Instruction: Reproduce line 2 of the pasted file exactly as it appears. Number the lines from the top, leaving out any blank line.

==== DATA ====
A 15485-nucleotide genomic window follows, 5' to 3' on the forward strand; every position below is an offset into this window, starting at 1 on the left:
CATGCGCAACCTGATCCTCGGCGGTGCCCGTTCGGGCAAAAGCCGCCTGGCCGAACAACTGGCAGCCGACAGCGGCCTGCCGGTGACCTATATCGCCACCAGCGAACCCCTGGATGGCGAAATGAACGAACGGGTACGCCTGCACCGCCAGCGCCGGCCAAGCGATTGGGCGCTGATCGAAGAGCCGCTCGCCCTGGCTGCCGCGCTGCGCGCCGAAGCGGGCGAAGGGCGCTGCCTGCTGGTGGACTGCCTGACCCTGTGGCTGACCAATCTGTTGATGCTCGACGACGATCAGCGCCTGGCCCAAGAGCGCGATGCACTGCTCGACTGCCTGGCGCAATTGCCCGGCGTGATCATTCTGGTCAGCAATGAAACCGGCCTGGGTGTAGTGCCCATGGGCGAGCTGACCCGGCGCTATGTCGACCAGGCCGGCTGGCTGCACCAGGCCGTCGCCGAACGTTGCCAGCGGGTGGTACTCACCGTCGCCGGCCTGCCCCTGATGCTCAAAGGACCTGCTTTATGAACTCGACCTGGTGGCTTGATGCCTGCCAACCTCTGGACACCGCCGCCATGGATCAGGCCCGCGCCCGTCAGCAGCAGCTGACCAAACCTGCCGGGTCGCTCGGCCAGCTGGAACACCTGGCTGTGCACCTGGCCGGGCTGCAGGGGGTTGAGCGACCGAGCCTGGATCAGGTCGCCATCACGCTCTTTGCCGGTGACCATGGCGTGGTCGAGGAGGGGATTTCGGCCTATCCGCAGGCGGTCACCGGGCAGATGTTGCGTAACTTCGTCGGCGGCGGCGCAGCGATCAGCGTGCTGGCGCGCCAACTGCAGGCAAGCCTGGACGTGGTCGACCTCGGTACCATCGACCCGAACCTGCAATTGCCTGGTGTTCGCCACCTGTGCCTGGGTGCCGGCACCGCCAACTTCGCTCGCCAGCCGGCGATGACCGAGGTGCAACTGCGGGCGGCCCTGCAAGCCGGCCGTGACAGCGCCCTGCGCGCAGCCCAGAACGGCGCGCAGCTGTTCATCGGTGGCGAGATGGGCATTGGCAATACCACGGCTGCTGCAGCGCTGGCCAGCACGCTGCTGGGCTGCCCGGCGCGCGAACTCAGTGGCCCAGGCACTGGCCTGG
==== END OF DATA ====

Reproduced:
CATGCGCAACCTGATCCTCGGCGGTGCCCGTTCGGGCAAAAGCCGCCTGGCCGAACAACTGGCAGCCGACAGCGGCCTGCCGGTGACCTATATCGCCACCAGCGAACCCCTGGATGGCGAAATGAACGAACGGGTACGCCTGCACCGCCAGCGCCGGCCAAGCGATTGGGCGCTGATCGAAGAGCCGCTCGCCCTGGCTGCCGCGCTGCGCGCCGAAGCGGGCGAAGGGCGCTGCCTGCTGGTGGACTGCCTGACCCTGTGGCTGACCAATCTGTTGATGCTCGACGACGATCAGCGCCTGGCCCAAGAGCGCGATGCACTGCTCGACTGCCTGGCGCAATTGCCCGGCGTGATCATTCTGGTCAGCAATGAAACCGGCCTGGGTGTAGTGCCCATGGGCGAGCTGACCCGGCGCTATGTCGACCAGGCCGGCTGGCTGCACCAGGCCGTCGCCGAACGTTGCCAGCGGGTGGTACTCACCGTCGCCGGCCTGCCCCTGATGCTCAAAGGACCTGCTTTATGAACTCGACCTGGTGGCTTGATGCCTGCCAACCTCTGGACACCGCCGCCATGGATCAGGCCCGCGCCCGTCAGCAGCAGCTGACCAAACCTGCCGGGTCGCTCGGCCAGCTGGAACACCTGGCTGTGCACCTGGCCGGGCTGCAGGGGGTTGAGCGACCGAGCCTGGATCAGGTCGCCATCACGCTCTTTGCCGGTGACCATGGCGTGGTCGAGGAGGGGATTTCGGCCTATCCGCAGGCGGTCACCGGGCAGATGTTGCGTAACTTCGTCGGCGGCGGCGCAGCGATCAGCGTGCTGGCGCGCCAACTGCAGGCAAGCCTGGACGTGGTCGACCTCGGTACCATCGACCCGAACCTGCAATTGCCTGGTGTTCGCCACCTGTGCCTGGGTGCCGGCACCGCCAACTTCGCTCGCCAGCCGGCGATGACCGAGGTGCAACTGCGGGCGGCCCTGCAAGCCGGCCGTGACAGCGCCCTGCGCGCAGCCCAGAACGGCGCGCAGCTGTTCATCGGTGGCGAGATGGGCATTGGCAATACCACGGCTGCTGCAGCGCTGGCCAGCACGCTGCTGGGCTGCCCGGCGCGCGAACTCAGTGGCCCAGGCACTGGCCTGG